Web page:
Lawmakers on Capitol Hill raised alarm Monday over reports that Iraqi Prime Minister Nouri al-Maliki wants U.S. troops involved in a deadly raid to be prosecuted, while Pentagon officials maintained that the raid was approved by the Iraqi government before it occurred.
The controversy broke out after an operation early Sunday in which coalition forces, according to the U.S. military, arrested six suspected members of violent groups. Two Iraqis were killed in the raid -- the U.S. military described one Iraqi as a hostile man wielding a weapon; the other was described as a woman who got caught in the crossfire.
The Washington Post reported that al-Maliki, in a written statement, called for the six suspects to be freed and for the U.S. troops to be prosecuted -- the first time the Iraqi government had called for such a thing.
Al-Maliki cited the bilateral security agreement, under which U.S. forces can be prosecuted for "grave" and premeditated felonies.
U.S. officials on Monday warned Iraq not to go down that road, and they urged U.S. forces not to stand for it.
"I urge the prime minister to reconsider his rash demands," Rep. Ike Skelton, D-Mo., chairman of the House Armed Services Committee, said in a written statement to FOXNews.com.
The possible prosecution of U.S. troops drew concern from lawmakers last year when the security agreement was being discussed under the Bush administration. Skelton reiterated Monday that "ensuring immunity" for on-duty U.S. troops was his biggest concern during negotiations over the Status of Forces Agreement, or SOFA.
Skelton noted that the soldiers in question during the raid Sunday were apparently on duty and conducting an Iraqi-approved mission. The SOFA allows Iraqis to prosecute U.S. troops only for alleged crimes committed while off-duty and off their base.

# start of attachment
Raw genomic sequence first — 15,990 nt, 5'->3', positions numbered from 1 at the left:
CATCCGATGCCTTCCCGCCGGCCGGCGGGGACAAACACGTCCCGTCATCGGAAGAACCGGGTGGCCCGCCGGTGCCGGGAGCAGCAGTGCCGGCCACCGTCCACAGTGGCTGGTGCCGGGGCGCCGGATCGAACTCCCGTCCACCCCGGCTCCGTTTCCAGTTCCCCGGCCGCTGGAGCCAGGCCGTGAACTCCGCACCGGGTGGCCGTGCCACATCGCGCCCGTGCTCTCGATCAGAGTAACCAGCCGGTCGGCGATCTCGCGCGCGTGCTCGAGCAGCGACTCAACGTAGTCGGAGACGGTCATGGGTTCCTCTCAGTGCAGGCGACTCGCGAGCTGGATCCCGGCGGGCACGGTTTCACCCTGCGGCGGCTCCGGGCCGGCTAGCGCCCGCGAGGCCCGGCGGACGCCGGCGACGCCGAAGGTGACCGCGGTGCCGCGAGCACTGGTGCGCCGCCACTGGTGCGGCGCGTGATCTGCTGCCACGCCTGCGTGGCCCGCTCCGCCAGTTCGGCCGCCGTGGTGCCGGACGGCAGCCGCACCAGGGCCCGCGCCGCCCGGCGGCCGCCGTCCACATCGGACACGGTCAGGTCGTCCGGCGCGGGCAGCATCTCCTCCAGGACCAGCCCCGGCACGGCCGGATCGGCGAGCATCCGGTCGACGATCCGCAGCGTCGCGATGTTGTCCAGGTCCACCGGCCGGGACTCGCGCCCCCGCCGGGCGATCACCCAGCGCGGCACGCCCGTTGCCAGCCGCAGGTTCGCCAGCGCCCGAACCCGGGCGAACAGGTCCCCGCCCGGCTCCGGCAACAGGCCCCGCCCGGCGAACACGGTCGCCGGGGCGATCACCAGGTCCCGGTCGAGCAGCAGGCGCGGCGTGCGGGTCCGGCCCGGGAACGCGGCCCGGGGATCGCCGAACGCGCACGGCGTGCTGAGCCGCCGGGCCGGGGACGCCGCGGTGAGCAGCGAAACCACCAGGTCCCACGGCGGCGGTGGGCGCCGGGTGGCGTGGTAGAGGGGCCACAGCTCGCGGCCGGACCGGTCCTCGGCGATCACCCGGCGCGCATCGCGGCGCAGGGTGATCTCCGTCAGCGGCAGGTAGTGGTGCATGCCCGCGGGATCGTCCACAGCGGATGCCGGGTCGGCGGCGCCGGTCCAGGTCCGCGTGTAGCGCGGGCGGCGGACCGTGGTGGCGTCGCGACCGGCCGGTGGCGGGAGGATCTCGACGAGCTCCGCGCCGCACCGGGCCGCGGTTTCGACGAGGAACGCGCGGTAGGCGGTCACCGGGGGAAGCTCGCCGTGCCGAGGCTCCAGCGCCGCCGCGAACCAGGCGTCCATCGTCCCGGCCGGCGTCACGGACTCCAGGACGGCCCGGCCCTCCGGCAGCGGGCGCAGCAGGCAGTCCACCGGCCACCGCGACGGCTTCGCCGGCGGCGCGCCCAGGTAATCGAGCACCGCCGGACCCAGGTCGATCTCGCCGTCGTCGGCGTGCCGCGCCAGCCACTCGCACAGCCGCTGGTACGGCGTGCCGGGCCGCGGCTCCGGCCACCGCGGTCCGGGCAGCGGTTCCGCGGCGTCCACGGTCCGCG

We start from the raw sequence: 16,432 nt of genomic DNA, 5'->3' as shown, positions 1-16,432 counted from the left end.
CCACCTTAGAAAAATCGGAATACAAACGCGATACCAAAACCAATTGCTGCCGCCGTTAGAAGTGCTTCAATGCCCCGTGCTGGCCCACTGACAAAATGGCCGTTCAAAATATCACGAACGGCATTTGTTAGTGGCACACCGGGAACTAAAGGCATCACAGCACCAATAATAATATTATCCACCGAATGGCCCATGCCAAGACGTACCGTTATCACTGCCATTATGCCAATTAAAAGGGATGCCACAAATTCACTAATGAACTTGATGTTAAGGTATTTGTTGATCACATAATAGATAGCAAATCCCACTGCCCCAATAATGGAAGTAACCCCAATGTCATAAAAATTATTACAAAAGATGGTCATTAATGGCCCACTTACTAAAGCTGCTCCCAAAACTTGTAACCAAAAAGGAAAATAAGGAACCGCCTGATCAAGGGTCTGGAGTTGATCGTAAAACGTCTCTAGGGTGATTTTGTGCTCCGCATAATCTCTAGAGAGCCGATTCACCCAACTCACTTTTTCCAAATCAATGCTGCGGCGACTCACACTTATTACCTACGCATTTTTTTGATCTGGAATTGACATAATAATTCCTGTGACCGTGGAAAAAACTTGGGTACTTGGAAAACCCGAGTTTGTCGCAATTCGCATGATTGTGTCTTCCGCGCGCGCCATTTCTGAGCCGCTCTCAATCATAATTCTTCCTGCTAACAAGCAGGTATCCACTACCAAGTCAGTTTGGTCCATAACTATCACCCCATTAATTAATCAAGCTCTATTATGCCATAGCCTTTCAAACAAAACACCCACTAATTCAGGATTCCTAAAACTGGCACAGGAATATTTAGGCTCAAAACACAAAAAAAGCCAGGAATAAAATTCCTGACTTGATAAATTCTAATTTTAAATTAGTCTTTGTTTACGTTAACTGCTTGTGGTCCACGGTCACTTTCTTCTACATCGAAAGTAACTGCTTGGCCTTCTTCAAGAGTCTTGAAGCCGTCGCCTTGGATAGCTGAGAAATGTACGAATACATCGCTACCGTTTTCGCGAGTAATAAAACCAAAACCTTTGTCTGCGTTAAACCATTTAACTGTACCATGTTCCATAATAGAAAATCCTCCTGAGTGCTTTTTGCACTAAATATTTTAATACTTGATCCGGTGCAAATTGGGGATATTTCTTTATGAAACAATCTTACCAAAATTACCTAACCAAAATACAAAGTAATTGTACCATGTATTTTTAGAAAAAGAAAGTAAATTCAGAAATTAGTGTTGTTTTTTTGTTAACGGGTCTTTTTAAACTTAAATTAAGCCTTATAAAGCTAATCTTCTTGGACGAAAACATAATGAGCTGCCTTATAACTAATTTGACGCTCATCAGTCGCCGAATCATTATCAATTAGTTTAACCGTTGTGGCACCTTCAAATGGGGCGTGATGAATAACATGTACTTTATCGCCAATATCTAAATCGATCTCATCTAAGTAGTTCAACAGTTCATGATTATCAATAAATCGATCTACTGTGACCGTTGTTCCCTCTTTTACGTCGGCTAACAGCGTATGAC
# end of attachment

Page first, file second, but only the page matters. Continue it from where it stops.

"Under the terms of the SOFA, they are not subject to prosecution in Iraqi courts," he said.
Rep. Pete Hoekstra, the ranking Republican on the House Intelligence Committee, urged President Obama to take a stand against the call for prosecution. He said such threats of prosecution could have a crippling effect on troop morale.
"If I'm a frontline guy today, CIA or military, I am ... very, very hesitant to do anything," Hoekstra said.
The Michigan lawmaker also partially blamed the president's recent statements opening the door for prosecution of those lawyers who drafted memos justifying "enhanced" interrogation techniques. He said such statements embolden countries like Iraq to try to prosecute U.S. personnel as well.
"Our guys are now fair game wherever they are because of the lack of support that they've gotten from this president," Hoekstra said.
The Department of Defense had no comment on al-Maliki's statement. Lt. Col. Mark Wright, spokesman for the department, said the Pentagon hadn't seen any direct communication between the Iraqi government and U.S. military on the matter.
He said only that the U.S. troops had clearance to move forward with the raid.
"It was an operation fully coordinated and approved by the Iraqi government," he said.
A written statement from the Multi-National Force in Iraq also said the operation was "fully coordinated and approved by the Iraqi government."
The statement said the forces were specifically targeting a financier allegedly responsible for smuggling weapons into the country.
Coalition forces tried to treat the woman who was shot, but she died of her wounds, according to the statement.
Rep. John McHugh, ranking Republican on the House Armed Services Committee, released a written statement saying the SOFA provides the "appropriate framework to adjudicate this situation."
"It is my understanding that this operation was fully coordinated with the Iraqi military; and, therefore, my expectation is that any investigation shall be conducted under the auspices of the U.S. military," said McHugh, R-N.Y.
FOXNews.com's Judson Berger contributed to this report.